One with the bow


One of the finest books about Japan written by a foreigner is Zen in the Art of Archery by Eugen Herrigel. In his book Mr. Herrigel describes his experiences with kyudo in the 1930's. It is a beautifully written account that has been translated into many languages, giving people worldwide their first glimpse of this elegant art.

Now, NHK has produced a TV program called One with the bow that has won several prestegious awards this year in the U.S.

Englishman Liam O'Brien takes a Japanese bow back to Kumamoto Prefecture in southwest Japan to ask the man who made it, master bowyer Shigemasa Matsunaga, if the bow is in peak condition. Preparing to go for the eighth-rank trials that would make him a kyudo master, O'Brien also seeks to confirm his own fitness for the coming ordeal from this dedicated craftsman who has made 20,000 bows, but not one of which has fully satisfied him. In O'Brien, though, he sees an archer worthy of the very best bow he can make.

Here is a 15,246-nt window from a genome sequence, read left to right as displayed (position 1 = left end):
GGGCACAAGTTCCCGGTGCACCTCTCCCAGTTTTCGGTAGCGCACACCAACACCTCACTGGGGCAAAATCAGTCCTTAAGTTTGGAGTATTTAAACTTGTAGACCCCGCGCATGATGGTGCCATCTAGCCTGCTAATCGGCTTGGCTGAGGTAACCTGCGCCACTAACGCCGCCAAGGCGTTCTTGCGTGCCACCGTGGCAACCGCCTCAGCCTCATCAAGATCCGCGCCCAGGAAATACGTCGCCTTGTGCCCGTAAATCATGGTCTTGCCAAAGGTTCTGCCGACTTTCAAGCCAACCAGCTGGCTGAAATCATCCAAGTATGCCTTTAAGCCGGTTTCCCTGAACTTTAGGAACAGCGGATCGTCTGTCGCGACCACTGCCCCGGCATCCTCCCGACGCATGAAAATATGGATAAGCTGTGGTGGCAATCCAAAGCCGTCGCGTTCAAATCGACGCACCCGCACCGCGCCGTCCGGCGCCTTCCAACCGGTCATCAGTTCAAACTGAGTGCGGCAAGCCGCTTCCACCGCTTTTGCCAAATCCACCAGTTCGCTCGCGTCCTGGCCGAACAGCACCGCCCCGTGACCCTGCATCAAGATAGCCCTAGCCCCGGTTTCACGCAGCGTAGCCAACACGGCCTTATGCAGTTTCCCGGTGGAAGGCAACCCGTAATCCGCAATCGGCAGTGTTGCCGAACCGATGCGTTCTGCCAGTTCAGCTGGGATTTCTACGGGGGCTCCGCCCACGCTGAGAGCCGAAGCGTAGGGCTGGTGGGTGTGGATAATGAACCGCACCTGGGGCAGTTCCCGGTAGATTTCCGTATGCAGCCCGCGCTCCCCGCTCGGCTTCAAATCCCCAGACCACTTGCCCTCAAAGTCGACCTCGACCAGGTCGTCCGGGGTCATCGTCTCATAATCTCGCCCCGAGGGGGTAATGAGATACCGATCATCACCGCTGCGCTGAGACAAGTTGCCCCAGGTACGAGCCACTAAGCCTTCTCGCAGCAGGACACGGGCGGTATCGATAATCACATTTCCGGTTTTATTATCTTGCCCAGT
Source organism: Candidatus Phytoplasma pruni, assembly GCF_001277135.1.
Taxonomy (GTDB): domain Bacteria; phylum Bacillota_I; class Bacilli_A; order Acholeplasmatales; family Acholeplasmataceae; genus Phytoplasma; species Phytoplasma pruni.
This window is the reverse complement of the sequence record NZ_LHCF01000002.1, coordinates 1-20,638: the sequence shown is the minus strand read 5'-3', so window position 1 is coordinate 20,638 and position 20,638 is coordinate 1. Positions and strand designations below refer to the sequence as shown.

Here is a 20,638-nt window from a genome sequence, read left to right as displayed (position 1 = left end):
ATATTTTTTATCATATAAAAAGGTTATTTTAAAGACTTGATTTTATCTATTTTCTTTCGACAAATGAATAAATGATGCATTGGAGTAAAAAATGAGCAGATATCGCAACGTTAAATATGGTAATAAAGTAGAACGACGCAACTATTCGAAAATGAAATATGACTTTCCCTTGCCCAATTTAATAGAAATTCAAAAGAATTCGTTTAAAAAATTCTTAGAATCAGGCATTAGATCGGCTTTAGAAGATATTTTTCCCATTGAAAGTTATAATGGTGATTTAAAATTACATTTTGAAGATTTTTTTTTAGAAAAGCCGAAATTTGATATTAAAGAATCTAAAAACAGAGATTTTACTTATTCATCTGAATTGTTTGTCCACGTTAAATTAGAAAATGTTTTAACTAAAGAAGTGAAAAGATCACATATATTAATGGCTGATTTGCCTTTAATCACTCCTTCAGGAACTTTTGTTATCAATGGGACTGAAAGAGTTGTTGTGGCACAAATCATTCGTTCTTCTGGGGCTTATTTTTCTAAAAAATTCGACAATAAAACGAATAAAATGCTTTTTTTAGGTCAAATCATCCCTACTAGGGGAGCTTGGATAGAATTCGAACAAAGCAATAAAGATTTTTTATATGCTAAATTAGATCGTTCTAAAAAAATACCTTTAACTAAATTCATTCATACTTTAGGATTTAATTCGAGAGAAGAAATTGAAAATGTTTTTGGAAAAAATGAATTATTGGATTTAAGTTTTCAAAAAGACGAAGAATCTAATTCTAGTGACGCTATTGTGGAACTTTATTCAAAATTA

Read more about NHK's programs here.

For a lecture on "Evil-Destroying Yumi" please read on here. A quote:

Know yourself. Know your mind first and then you can practice kyudo. If your mind is right you will hit the target naturally. It is the same in your whole life, not only in kyudo. If you are always wondering about the target or the result, nothing good can be accomplished. If you always look at yourself first - your own feet, your own basis, then things will naturally go right. The word "do" in kyudo means "way". This concept of "do" is difficult to talk about. To practice the way of kyudo is very difficult, although people think it is easy. This is also true for the way of flowers, tea and so on. The practice of "do" has no concept of a goal. The kind of kyudo I would like you to understand is not based on becoming better and better. This discipline is a means of cleaning or polishing your own mind through self-reflection.

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